A suburb of Parksley has recently been named, 'Taylorsville.'

Mr. S. T. Jones has moved into the new postoffice building.

Our barrel man, Mr. J. S. Matthias has returned from Nansemond county, to ply his vocation here during the potato season.

Mr. John Parks of E. and Frank Mason of Z. W., have purchased farms near New Church and propose to move to them another year.

The chicken and watermelon rogues are putting in heavy licks at Parksley and vicinity. They have stolen lately forty chickens and the most of the melons of Mr. D. F. White. Two negroes were captured by him while stealing his melons last Monday. Can't we have a work house for these raiders and pests?


Infrastructure -- Commercial - Residential constructionInfrastructure -- Commercial - Commercial constructionFields -- Crops - Sweet potatoes : PricesTourists and sportsmen -- Other recreation - Horse racingForests -- Sawmills


Our building boom continues. Two new store houses are nearing completion and two handsome dwellings are in course of erection.

Sweet potatoes being shipped by our farmers net them from $7 to $10.

The "swifters" are being daily exercised for the running race which comes off on McConnell's track, August 13th.

Mr. Walter Wessels, of Baltimore is now associated with Mr. Thaddeus K. Martin in the saw-mill business, and since the new firm of Martin & Wessels was formed a plainer and flooring machine has been added. They are doing a "rushing," business. The family of Mr. Wessels arrived in our town some days ago.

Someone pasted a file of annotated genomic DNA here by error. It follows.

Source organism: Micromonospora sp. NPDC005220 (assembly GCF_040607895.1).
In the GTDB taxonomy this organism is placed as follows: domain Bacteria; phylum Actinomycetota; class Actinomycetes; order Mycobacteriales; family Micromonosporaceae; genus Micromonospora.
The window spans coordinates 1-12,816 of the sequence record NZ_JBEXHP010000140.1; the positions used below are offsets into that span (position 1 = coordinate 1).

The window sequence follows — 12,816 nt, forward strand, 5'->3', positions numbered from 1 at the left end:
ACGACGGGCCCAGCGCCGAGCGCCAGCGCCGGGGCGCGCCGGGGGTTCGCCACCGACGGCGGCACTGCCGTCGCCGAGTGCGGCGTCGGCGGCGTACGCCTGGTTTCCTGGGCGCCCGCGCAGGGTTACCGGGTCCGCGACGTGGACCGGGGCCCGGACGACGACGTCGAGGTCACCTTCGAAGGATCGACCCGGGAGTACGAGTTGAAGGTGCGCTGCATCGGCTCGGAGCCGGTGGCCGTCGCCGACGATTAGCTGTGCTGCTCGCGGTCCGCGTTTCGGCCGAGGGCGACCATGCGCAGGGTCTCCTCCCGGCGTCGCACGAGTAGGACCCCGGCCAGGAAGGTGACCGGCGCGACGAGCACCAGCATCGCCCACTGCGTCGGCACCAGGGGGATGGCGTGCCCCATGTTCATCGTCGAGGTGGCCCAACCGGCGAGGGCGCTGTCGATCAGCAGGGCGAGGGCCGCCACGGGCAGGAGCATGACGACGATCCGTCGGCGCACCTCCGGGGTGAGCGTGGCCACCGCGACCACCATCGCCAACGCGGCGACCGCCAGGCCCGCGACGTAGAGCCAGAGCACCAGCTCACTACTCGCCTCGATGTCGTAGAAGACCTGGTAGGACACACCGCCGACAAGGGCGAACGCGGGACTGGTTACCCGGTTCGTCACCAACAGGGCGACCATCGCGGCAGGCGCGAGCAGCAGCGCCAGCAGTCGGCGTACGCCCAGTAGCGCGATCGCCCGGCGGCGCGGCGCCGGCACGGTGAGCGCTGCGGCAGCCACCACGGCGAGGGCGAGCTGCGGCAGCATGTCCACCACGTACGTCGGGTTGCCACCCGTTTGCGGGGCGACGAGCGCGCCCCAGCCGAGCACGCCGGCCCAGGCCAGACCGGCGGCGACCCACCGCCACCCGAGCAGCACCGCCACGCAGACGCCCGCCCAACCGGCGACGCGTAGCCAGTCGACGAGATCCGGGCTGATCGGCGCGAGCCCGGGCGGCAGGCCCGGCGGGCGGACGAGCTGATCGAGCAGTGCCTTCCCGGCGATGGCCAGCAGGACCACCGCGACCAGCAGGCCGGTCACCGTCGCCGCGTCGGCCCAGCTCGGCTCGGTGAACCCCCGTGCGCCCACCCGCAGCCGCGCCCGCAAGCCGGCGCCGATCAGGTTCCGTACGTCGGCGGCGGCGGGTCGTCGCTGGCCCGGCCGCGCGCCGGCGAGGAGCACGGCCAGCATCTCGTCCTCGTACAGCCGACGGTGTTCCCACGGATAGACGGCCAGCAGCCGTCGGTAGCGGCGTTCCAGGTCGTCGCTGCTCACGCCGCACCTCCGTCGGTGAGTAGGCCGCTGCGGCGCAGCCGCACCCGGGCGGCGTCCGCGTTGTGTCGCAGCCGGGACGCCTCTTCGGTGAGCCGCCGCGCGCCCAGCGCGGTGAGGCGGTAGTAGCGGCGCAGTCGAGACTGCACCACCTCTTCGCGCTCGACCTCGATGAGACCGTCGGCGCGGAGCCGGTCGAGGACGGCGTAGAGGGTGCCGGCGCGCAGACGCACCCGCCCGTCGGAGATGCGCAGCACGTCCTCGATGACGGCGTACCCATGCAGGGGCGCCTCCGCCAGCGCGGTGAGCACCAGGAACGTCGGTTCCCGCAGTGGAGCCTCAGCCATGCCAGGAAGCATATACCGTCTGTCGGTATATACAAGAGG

Horses Trained on Eastern Shore.

Tourists and sportsmen -- Other recreation - Horse racing

MR. EDITOR. -- I will tell you about the success of the race horses trained here for the past two winters; as all the men and women on the Eastern Shore are fond of fine horses and will be pleased to hear of Eastern Shore success. Last year the largest stakes ever up for a race, viz: $63,000 was won by Chaos, beating twenty-two other horses. This year Banquet a 3-year-old, has run the fastest mile, and a mile and a fourth -- that was ever run, in the former he made the distance in 1.38, the fastest time being Ten Broeck 1.39 3-4 with equal weights, in the last named distance he beat the best time heretofore made by any horse, viz: Salvator which was 2.5 1-4. I add here a description of the race from the The New York World:

"The start is made, one mile and a quarter straightaway from the grand stand, and nothing is seen of them till they have gone half the distance, as they swing into the three quarters straight and the colors are seen. Tournament and Banquet are locked in front, Sir John and Devotee behind. They are coming at a heart breaking pace, and with every furlong the two leaders are drawing away further and further. And now as they are entering the last furlong, Banquet begins slowly to creep ahead of Tournament. First it is half a head, then a head, then a quarter of a neck, then a half neck. And now old man Hayward goes to the whip and lays the whip on Tournament's sides. The colt fails to respond, and in a moment more Banquet has passed the judges, winner by half a length in 2.03 3-4, the fastest time on record."

Besides Chaos and Banquet, there are others. Torso, winner last year, of the Double Event, and this year of the Lorillard stake worth $24,000 then there are other good ones -- Boleze, Vagabond, Miss Ransom, Turmoil &c.



Cape Charles, Va., July 22, '90.

Peninsula Enterprise
Accomac Court House
July 26, 1890